Melissa became vegan in 2012, much to the initial disapproval and bewilderment of those around her (and boy, do I know how that feels). Her decision was based on the health and ethical implications of animal products, and accordingly, she felt she was duty-bound to feed her daughter the same.
“I didn’t broach the subject. I educated her about what was in foods and explained that I wouldn’t be offering them to her any longer. She just accepted it and was never much of a meat eater anyway,” says Melissa.
However, during Melissa’s divorce, meat and dairy were on the menu when Madi was with her father. But now that Madi has made her true feelings known to her dad, he now feeds her only vegan food.
But as you know, there is far more to truly healthy, wholesome eating than ditching the animal products; Melissa’s weekly shopping list is 70 per cent organic. She has taught Madi about GMOs (essential if you live in the States, believe me), pesticides and herbicides, processed foods, and the horrors of high-fructose corn syrup (a topic for another day). And believe me, this bright kid voluntarily avoids the lot whenever she can.
And she actually feels sad that her friends don’t know about any of it. She occasionally gets unhelpful comments from them, but Melissa says she is secure in her stance. I’ve met this shrewd young lady, and I don’t doubt that for a second.
“I could never give up meat. I need the protein”, is one of the most common lines her friends trot out, but she stands firm and points out that they can get all the protein they need from nuts, seeds, beans and vegetables. Go, Madi!
Melissa adds: “She tells her friends about gelatine, which she is repulsed by. And as for ethics, that’s where her heart shines through. They don’t believe her; why would they? They are just little soldier forms of their unaware parents. She’s cool with it. She gets it.
“She sees her energy levels, body size, mental clarity and ability to sit still as being much healthier than other children.
“Because of the absence of animal proteins in Madi’s diet, her oestrogen in-take is very low. Most kids’ bodies are like pre-teens as early as 8 or 9 years of age these days, meaning puberty is earlier, which is not healthy, either biologically or emotionally. And that’s because the standard diets of most families contain way too much oestrogen.”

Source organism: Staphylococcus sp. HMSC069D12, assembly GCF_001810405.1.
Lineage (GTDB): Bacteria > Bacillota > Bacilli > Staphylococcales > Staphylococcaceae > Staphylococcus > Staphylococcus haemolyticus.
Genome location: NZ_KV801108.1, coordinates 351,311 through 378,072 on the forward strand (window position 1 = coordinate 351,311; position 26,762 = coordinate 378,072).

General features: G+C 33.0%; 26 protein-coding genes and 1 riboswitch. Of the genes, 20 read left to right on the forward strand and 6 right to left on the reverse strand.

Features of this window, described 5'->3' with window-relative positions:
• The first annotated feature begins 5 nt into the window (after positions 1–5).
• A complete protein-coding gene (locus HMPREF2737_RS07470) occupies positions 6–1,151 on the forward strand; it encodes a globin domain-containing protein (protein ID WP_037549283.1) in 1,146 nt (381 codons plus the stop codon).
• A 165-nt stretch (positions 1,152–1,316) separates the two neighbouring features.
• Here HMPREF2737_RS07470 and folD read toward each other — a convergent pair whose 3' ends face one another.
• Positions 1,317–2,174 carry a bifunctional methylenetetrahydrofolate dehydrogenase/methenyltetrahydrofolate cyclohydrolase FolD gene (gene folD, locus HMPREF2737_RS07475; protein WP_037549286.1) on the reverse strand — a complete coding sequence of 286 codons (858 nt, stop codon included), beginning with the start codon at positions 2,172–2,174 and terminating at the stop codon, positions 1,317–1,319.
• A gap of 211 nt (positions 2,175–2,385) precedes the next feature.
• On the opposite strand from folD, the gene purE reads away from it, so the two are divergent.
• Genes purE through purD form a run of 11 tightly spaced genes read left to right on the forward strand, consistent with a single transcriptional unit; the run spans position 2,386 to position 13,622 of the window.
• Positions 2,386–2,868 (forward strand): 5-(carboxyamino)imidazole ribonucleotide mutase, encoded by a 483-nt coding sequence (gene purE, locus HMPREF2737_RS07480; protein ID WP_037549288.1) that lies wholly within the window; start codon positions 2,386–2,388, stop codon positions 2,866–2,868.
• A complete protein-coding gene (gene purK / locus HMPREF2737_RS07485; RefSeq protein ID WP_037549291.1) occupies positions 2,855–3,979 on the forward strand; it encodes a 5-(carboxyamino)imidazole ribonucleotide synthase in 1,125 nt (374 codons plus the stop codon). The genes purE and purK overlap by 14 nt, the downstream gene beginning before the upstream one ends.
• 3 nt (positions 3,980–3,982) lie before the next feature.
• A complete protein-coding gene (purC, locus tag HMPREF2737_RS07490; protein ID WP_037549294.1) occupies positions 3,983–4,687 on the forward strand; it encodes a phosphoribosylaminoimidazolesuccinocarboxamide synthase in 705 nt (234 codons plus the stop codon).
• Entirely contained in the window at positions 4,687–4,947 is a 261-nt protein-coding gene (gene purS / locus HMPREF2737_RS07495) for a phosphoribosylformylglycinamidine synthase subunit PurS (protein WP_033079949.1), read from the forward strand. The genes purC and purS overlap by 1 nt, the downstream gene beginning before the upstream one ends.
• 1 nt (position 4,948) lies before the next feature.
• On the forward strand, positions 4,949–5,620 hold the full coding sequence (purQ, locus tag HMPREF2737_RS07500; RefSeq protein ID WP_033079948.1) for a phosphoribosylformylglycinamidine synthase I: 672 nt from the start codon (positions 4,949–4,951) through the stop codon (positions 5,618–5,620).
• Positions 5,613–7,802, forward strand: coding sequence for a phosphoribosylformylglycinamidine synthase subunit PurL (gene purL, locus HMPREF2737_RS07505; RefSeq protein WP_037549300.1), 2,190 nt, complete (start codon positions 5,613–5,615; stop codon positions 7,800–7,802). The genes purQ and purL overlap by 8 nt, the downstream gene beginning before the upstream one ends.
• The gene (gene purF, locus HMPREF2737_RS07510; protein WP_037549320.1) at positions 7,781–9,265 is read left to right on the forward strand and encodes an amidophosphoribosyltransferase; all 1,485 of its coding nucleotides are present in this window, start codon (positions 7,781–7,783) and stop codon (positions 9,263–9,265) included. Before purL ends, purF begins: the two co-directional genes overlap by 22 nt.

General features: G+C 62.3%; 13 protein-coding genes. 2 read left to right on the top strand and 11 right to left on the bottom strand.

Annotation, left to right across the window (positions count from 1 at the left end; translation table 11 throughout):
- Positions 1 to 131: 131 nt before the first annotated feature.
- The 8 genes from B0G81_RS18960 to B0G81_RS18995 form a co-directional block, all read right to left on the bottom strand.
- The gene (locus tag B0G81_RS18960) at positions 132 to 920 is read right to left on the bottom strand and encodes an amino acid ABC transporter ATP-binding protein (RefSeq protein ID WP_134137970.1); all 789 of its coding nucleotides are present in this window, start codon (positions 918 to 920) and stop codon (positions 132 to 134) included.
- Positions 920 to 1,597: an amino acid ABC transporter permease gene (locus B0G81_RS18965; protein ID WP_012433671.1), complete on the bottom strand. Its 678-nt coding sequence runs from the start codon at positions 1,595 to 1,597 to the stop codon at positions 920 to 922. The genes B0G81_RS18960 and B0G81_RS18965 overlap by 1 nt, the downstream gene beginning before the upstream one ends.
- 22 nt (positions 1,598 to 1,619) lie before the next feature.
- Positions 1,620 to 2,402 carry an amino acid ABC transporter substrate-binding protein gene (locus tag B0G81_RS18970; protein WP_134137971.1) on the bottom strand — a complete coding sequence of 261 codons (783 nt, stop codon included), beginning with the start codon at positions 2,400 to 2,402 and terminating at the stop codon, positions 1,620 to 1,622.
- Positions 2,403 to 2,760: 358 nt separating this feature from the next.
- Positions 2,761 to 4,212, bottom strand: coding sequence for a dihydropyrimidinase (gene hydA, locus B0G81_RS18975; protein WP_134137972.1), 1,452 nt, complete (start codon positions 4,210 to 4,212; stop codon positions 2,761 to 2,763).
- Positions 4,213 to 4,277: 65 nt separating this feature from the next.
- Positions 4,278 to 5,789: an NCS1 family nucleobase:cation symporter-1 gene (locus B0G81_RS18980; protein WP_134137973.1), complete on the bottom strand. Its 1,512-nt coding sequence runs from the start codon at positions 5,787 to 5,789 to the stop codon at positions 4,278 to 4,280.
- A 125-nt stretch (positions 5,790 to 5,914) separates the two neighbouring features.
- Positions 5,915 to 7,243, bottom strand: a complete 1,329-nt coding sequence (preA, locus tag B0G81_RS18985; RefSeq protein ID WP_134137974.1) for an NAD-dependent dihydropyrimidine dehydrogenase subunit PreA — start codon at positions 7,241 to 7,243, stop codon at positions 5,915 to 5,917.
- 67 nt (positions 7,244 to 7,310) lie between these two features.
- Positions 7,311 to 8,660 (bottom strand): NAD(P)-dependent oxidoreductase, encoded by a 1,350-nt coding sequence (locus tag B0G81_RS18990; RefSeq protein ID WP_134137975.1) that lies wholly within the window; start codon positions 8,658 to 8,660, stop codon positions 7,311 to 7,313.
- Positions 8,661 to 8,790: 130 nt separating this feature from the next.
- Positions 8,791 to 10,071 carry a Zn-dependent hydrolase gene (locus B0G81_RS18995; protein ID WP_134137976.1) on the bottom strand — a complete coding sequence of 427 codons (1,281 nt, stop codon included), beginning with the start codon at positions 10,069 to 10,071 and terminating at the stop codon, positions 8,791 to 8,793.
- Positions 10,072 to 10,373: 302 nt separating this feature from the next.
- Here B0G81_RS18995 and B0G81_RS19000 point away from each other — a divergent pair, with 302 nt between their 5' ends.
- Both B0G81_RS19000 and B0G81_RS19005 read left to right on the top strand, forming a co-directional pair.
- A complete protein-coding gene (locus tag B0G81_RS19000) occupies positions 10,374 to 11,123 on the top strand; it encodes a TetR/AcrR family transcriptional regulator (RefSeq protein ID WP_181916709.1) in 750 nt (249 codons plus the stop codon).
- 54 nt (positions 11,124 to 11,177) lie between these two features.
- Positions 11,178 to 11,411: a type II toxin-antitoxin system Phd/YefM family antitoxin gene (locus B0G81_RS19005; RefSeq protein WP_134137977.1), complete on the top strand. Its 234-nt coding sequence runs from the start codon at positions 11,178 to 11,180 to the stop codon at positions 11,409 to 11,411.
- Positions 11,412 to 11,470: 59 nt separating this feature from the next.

And don’t think for one minute that Madi is deprived of the sweeter things in life. She actively chooses not to consume branded confectionery or canned sodas, which shows in the fact that when Melissa and Madi have met a few of us for brunch as a group of (probably to her) boring adults, she has been responsive, polite and as good as gold; she’s certainly not wired on refined sugar.
Instead, she has her fill (within reason) of non-GMO, organic, baked things like cookies, where there are no hidden additives lurking. She also loves popcorn, fruits dipped in dark chocolate, and dipping veg into nut butter and hummus, as well as being particularly partial to her mum’s smoothies.
“It’s her birthday just after school finishes, so she’s taking in some treats to celebrate before they break up,” says Melissa. “Madi’s requested that we take in zucchini (courgette) muffins and she wants to put icing on them so the kids will think they are normal cupcakes (they taste like they are). At the end, she’s going to tell them all the ingredients. Dates instead of sugar. No egg, no milk.
“I’m truly proud of Madi for her ingenuity in getting her classmates to eat a healthier snack. Like mother, like daughter!”
Madi says: “I don’t miss any foods. Eating animal products makes me sad. I love my diet and not having any GMOs or pesticides in my body.”
Footnote: I realise that not all children are like Madi. But you already know that there is more than an element of truth in the fact that the food industries of the west exist for one thing and one thing only: fat profit. But YOU have complete control of your shopping trolley and what does or does not go into it.
And ditto, your vulnerable offspring.
Admittedly, you will temporarily have your work cut out for you if your child is already hooked on refined sugar, dairy and meat. But with all the meat and dairy substitutes out there, it’s only going to be a temporary glitch. And you don’t have to broadcast any modifications, if you know what I’m saying; you could always adopt Madi’s covert methods.
It may seem cruel right now, but don’t let the belief system you have been brought up with cloud your judgement. By “depriving” your children in the short-term, you are in fact giving them something more priceless than you could ever imagine: the best chance of lifelong vitality and health.
And who knows, they may well take to any changes you decide to make like the proverbial duck in the pond. Just like Madi.
NEXT POST: More on what to feed – and what not to feed – your little cherubs.
PLUS: The zucchini muffins recipe for you to try at home – your nearest and dearest will never guess the star ingredient!